NZ restaurant gets an E grade following inspection

I’ve seen A and B restaurant grades, and the occasional C. I know what R-rated is, but I’ve not seen an E-rating for a food business until now.

According to the New Zealand Herald, Kiwi Country Fried Chicken and Fish, an Auckland restaurant received the unsatisfactory E grade after a really, really bad inspection resulting in 11 charges.deceptive-restaurant-sign

The charges all relate to basic restaurant hygiene, including failing to keep utensils, surfaces and appliances clean; failing to ensure food is kept clean and free from contamination and is protected from damp and foul odours, and against birds, vermin, bees and insects; failing to ensure premises are cleaned sufficiently and regularly, and failing to cook food to appropriate temperatures. The inner-city venue was also charged with failing to train staff in food hygiene processes, failing to comply with regulations, operating without being registered with the council and without a valid certificate, and failing to ensure its food grade was prominently displayed.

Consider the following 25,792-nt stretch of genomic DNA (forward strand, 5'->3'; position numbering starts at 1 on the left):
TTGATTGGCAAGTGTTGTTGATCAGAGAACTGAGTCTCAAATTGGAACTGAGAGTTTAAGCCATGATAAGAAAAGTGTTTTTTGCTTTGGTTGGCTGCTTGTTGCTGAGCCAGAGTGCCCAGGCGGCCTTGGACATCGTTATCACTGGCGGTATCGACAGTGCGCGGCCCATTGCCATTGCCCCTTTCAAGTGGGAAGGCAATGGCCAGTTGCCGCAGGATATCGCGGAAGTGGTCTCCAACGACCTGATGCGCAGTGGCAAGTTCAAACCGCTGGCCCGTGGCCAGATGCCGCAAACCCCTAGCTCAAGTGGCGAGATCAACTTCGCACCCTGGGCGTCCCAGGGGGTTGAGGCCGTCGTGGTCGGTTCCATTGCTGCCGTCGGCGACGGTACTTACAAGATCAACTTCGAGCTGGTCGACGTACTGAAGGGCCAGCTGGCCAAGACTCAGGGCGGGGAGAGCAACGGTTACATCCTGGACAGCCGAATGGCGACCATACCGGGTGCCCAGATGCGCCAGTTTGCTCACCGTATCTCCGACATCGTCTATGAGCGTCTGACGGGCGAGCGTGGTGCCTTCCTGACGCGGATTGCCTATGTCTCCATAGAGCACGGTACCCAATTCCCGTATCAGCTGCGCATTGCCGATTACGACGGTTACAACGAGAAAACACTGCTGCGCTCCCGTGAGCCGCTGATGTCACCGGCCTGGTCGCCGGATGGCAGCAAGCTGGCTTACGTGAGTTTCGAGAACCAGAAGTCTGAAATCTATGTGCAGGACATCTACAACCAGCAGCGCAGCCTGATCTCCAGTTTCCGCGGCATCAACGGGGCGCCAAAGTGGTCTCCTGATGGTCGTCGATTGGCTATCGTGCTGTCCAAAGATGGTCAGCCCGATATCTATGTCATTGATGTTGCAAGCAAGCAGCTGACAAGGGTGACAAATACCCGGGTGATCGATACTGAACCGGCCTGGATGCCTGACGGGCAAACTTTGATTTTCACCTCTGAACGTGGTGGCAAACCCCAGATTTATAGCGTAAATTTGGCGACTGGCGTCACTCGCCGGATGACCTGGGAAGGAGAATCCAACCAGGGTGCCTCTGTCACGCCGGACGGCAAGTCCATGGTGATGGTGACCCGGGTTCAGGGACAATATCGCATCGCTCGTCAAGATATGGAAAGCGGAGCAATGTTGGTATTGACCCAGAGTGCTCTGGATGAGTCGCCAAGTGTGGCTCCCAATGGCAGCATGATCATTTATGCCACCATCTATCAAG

That’s a lot of problems.

When NZME. News Service visited Kiwi Country Fast Food yesterday, its food grade was not immediately visible around the entrance, on the stairs leading down to the underground restaurant or on its food display.


This entry was posted in Food Safety Culture, Restaurant Inspection and tagged , by Ben Chapman. Bookmark the permalink.

About Ben Chapman

Dr. Ben Chapman is a professor and food safety extension specialist at North Carolina State University. As a teenager, a Saturday afternoon viewing of the classic cable movie, Outbreak, sparked his interest in pathogens and public health. With the goal of less foodborne illness, his group designs, implements, and evaluates food safety strategies, messages, and media from farm-to-fork. Through reality-based research, Chapman investigates behaviors and creates interventions aimed at amateur and professional food handlers, managers, and organizational decision-makers; the gate keepers of safe food. Ben co-hosts a biweekly podcast called Food Safety Talk and tries to further engage folks online through Instagram, Twitter, Facebook, YouTube and, maybe not surprisingly, Pinterest. Follow on Twitter @benjaminchapman.